The AppBuilder team continues to roll out new changes for the platform. Read on for more information about our latest update—improved plugin support.
The AppBuilder team is proud to unveil a big change in our build infrastructure—you can now use almost any NativeScript plugin. We have also improved our support for Cordova plugins, but there's more work to be done. In order to understand where we are headed, let me give you a bit of background on the challenges we faced when we created our build services.
The core value of the Telerik Platform is providing developers with a stable, dependable and tested environment. Having a stable environment enables developers to concentrate on the important part of their daily work without worrying about the complexities that go into creating a complete development environment for building mobile applications.
When we started on the product five years ago, the Cordova framework was still immature. There was no Cordova CLI yet and the framework changed frequently. What's more, we had to support multiple concurrent builds in an efficient, secure and scalable manner.
Later on, NativeScript arrived. This was an exciting development, but it came with its own plugins model that added even more technical challenges.
These were tough engineering problems and the team had to make many difficult choices while developing our service.
One of the core hurdles to overcome was hardening the security of our cloud infrastructure. An adversary could create a malicious app and try to exploit a weakness. It could lead to accessing other customers' projects, launching a denial of service attack and so on.
To counter these security problems, we allowed only plugins from the Verified Plugins Marketplace to execute code during build. If you haven't used the marketplace before, we use it to publish plugins that we had reviewed and vetted for performance and safety in your applications.
Over the last few years, the technology landscape changed. Docker containers did not exist when we started. MacOS sandboxing was still new and did not work for AppBuilder cloud builds. However, now these tools are mature, well understood and work well for many different cases.
These technological advancements enabled us to significantly improve our build system. Now all the builds are sandboxed with strong security constraints. A buggy or malicious script simply does not have enough rights to do any damage to your code or our infrastructure, even when untrusted code is allowed.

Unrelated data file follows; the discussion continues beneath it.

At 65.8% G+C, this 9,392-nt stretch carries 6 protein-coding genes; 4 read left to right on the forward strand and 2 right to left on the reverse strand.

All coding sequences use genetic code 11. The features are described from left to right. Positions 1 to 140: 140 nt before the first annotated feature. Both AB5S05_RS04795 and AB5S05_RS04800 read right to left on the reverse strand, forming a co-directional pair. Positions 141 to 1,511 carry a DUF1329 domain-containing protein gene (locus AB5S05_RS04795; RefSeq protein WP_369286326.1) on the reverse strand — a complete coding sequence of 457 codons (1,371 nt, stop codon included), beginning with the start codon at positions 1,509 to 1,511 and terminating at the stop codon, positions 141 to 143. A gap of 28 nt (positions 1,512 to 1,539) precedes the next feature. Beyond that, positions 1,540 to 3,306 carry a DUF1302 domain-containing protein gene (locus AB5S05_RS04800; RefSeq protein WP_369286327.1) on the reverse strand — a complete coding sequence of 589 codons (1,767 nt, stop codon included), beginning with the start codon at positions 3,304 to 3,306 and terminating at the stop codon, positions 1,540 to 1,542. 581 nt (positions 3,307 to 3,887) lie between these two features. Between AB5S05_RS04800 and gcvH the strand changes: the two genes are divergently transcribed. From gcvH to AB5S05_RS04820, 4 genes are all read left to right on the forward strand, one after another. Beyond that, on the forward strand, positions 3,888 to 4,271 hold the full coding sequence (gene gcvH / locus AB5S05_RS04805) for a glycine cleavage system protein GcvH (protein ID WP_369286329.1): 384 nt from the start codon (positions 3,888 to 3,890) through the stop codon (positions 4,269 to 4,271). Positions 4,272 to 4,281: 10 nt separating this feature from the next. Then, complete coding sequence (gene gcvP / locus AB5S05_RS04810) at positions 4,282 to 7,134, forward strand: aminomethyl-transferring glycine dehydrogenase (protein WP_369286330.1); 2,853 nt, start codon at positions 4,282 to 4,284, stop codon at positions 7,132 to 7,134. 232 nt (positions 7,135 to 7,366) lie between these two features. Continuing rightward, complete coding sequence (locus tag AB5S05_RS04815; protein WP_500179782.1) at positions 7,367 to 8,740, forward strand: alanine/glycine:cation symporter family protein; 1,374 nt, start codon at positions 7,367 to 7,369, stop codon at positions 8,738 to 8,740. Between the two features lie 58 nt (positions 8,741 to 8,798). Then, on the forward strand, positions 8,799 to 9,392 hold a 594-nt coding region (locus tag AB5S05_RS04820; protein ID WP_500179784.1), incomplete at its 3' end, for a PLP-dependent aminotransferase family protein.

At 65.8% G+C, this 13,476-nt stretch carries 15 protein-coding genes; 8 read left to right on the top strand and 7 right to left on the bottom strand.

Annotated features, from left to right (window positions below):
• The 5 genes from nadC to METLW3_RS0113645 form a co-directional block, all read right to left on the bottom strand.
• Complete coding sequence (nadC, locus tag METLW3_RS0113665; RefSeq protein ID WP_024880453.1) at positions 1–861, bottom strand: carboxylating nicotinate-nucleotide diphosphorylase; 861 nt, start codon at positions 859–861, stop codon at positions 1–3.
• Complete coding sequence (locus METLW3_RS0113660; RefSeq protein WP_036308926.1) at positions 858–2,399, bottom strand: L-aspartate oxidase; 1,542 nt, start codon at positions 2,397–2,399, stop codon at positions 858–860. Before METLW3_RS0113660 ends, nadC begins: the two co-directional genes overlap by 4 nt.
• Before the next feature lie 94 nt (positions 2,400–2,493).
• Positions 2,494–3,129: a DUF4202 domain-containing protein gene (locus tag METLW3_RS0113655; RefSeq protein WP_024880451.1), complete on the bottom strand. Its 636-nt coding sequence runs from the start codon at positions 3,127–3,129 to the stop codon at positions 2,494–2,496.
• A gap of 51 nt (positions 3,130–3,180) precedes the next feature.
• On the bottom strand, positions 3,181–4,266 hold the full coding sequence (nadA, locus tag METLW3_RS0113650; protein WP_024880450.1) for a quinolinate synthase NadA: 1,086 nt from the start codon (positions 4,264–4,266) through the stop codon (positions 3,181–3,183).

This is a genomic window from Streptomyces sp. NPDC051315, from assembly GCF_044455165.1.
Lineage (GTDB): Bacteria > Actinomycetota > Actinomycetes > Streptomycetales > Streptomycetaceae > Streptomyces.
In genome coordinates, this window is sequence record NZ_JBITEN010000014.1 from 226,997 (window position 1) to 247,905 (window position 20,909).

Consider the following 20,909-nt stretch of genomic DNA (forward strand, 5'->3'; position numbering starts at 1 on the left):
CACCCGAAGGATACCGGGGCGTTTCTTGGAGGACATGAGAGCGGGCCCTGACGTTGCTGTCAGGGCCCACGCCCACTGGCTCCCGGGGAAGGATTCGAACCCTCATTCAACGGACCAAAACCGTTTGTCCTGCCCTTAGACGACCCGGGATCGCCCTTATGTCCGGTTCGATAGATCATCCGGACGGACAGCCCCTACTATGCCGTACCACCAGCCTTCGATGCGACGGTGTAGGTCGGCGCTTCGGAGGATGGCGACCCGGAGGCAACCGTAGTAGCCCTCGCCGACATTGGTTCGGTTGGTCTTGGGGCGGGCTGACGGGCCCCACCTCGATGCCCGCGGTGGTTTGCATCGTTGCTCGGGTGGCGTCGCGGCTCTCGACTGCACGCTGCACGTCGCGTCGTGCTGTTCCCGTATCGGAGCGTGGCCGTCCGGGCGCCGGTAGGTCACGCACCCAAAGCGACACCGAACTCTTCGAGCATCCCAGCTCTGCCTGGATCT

This enables us to greatly relax the limits on which plugins you can use. Now you can use many NativeScript plugins as you’d like, even when they come from npmjs.org, embedded in the project as custom code (the file:// schema in package.json) or from our Plugins Marketplace.
NOTE: The NativeScript plugins that will work in Telerik Platform are plugins that have before- and after-prepare hooks (which are also executed during build) and are within the security limitations that we set up. These hooks are scripted actions the plugin developer can use to customize installation of the plugin to suit the particular app. They can alter your file system and much more, making them potentially dangerous.
We are implementing the same enhancement for our Cordova builds, and we will be ready with them in one of our next releases. However, they have a very important limitation left in place. Only a plugin’s pre- and post-install hooks are ever executed, regardless of its origin. We know about this limitation and are exploring ways to support all Cordova CLI plugin hooks in the future.
We’re really excited about these changes and the drastically increased latitude and abilities that they provide you as a mobile developer. We have been relentlessly pursuing the best mobile development experience and this is yet another huge step in that direction.
We always strive to improve our service. Please give us your feedback using our portal.
Todor Totev discovered programming using the illegal clone of Apple II made in the socialist block 25 years ago. Since then he dabbled in every programming technology which can run in a personal computing device, small or not so small. He enjoys prototype based object oriented languages, playing with his German Shepard dog and mercilessly beating his friends on Magic the Gathering.